By the afternoon of this test, when we had been up in the Atlas Mountains and rocketed off to what looked like Mars through my goggles in the afternoon heat, this test report was already written in my head.

Alright, we don’t all need to go to motocross tracks on the DesertX Rally and pretend to be Antoine Meo winning the Erzberg prologue but it was clear by then Ducati have built the very bike I want an adventure bike to be.


Rivals in class

The DesertX Rally has a rival in the 790/890 Adventure Rally, KTM’s similarly upgraded version of their popular standard bike. They are in the same ballpark and will attract the same customers willing to pay the extra money for the better performing and handling bike in the dirt.

NB: Enduro21 hasn’t tested the Yamaha Tenere 700 Extreme Edition which has similar specification KYB suspension.

Why the recipe works

The beauty of these higher-spec bikes is a balanced chassis, the 21-inch front wheel size, a manageable and versatile engine and most importantly the really good suspension.

Add in there things like wider footpegs for longer periods standing riding, a neutral riding position in general, nice feel from the controls and a twin cylinder engine which is gentle down the bottom but capable enough to stretch long and strong through the gears and revs. Like we said enough already, it’s a recipe which Ducati have put together nicely. 


The nature of things meant that when Ducati introduced the DesertX, owners were quickly upgrading their bikes, wanting more from them and being egged on by Mr Meo and his antics. 

If legend has it correct, the KTM development team basically asked themselves, “what would it be like if we put off-road suspension in a 790 Adventure?”

Responding to customer trends, Ducati’s story is equally evocative. They approached Kayaba wanting to try off-road forks and a shock in their DesertX. KYB said no, closed cartridge forks are for off-road, not street bikes. Ducati tried again: “yeah, we know, but we really want to, it will work.” Eventually, Kayaba were persuaded and these saucy springers are now standard on the DesertX Rally.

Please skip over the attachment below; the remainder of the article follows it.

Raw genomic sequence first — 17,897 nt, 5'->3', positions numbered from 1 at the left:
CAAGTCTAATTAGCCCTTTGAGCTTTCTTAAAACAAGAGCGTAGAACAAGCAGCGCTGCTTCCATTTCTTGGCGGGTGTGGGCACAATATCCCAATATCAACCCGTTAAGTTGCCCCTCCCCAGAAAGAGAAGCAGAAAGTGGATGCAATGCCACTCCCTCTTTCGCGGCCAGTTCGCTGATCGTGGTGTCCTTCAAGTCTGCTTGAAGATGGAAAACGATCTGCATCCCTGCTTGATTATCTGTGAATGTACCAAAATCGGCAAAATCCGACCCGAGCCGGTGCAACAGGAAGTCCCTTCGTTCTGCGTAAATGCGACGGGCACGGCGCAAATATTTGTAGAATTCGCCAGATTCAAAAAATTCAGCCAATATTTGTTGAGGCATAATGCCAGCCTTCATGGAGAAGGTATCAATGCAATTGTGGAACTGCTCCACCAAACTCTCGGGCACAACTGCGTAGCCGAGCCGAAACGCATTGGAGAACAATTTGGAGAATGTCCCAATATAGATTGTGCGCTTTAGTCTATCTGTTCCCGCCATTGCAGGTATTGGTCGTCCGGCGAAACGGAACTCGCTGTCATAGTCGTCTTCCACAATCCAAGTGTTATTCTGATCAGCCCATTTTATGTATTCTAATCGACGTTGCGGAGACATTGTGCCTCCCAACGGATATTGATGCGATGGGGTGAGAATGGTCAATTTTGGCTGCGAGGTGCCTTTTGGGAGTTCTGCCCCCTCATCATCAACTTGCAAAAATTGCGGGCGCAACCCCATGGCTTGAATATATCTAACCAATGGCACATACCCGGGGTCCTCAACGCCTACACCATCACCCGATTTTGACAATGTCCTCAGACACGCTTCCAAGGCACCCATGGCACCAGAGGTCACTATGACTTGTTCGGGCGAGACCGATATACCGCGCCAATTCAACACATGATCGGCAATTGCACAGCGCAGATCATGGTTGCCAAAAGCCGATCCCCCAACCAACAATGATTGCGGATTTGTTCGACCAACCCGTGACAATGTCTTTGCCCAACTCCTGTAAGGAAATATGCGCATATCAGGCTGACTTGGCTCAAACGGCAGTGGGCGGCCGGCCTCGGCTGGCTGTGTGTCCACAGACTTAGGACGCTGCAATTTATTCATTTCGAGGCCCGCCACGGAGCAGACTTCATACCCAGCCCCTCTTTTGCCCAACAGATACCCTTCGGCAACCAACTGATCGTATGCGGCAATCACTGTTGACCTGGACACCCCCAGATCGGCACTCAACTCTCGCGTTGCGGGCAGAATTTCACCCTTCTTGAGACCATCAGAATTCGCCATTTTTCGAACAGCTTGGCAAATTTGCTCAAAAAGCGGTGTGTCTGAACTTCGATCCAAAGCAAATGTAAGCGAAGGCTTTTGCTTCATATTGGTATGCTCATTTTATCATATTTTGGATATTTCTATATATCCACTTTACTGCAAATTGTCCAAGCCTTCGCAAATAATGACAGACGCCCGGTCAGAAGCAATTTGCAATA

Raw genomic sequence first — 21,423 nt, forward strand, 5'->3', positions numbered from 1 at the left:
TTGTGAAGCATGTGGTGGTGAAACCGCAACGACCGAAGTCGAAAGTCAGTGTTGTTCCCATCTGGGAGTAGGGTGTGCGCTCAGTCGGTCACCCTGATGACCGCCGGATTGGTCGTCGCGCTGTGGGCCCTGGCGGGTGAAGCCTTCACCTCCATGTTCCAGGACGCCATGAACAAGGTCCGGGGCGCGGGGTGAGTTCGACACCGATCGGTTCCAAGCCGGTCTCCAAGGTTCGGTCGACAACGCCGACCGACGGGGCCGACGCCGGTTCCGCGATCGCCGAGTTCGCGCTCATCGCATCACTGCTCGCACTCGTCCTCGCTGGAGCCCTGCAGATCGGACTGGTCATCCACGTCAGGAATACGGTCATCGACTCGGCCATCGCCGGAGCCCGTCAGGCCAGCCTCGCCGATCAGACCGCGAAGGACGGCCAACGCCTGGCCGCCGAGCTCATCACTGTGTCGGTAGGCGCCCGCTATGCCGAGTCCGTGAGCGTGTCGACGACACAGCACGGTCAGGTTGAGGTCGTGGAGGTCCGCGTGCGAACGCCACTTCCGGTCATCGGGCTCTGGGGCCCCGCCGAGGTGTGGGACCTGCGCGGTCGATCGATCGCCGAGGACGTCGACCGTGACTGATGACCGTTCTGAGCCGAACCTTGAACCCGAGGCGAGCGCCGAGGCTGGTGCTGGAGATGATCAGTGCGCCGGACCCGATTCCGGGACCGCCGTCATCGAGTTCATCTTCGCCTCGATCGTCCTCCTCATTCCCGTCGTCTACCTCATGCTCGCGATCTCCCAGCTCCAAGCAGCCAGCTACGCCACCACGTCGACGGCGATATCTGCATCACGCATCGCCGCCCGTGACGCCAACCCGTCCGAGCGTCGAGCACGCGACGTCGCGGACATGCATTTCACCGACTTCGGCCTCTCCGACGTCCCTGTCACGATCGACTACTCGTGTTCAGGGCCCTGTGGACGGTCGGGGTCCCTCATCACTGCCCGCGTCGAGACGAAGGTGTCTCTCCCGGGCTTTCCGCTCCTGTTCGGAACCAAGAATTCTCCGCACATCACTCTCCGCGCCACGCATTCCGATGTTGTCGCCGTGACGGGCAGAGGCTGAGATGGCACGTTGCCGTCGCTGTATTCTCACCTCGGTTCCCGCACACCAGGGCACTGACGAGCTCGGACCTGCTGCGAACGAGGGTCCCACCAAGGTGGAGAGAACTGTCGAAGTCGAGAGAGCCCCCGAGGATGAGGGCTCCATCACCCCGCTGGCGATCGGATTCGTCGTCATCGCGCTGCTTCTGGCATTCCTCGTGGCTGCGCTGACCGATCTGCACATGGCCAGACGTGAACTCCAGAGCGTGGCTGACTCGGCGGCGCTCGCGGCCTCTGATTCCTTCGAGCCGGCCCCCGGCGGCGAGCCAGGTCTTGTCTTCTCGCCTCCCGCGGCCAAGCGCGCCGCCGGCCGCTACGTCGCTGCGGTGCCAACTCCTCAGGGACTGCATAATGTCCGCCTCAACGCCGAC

Suspension specs

The KYB specs are saucy with 48mm, closed cartridge forks featuring diamond like carbon (DLC) coated stanchions and Kashima coated outers, this is the kind of stuff you see on factory race bikes normally. Their held in place with new billet aluminium triple clamps too.

The 46mm KYB rear shock is also fully adjustable like the forks and runs a pressurised bladder with a quickly accessed preload adjuster underneath that steel trellis subframe in classic Ducati red.

The DesertX Rally sit 20mm taller than the stock model which is also a crucial difference in helping the bike cope with rough ground and jumps. It feels pretty precise on the trail too with nice steering accuracy from the forks, triple clamps plus a riding position which helps you feel for tyre grip when standing, despite the weight.

21-inch front and 18-inch rear

Ducati say this is the first ever model they have produced with this tyre combination.  The 90/90-21 front, and 150/70-18 rear, gives you plenty of options for fitment depending on the type of riding you’re doing.

We think the bike will come with Pirelli Scorpion Rally STRs as standard but we tested here on the slightly chunkier Scorpion Rally. They had a tough time with the baked hard and stony tracks we spent a couple of days riding but were a good combination for the Moroccan desert one minute, unpaved roads and the unpredictable tarmac the next.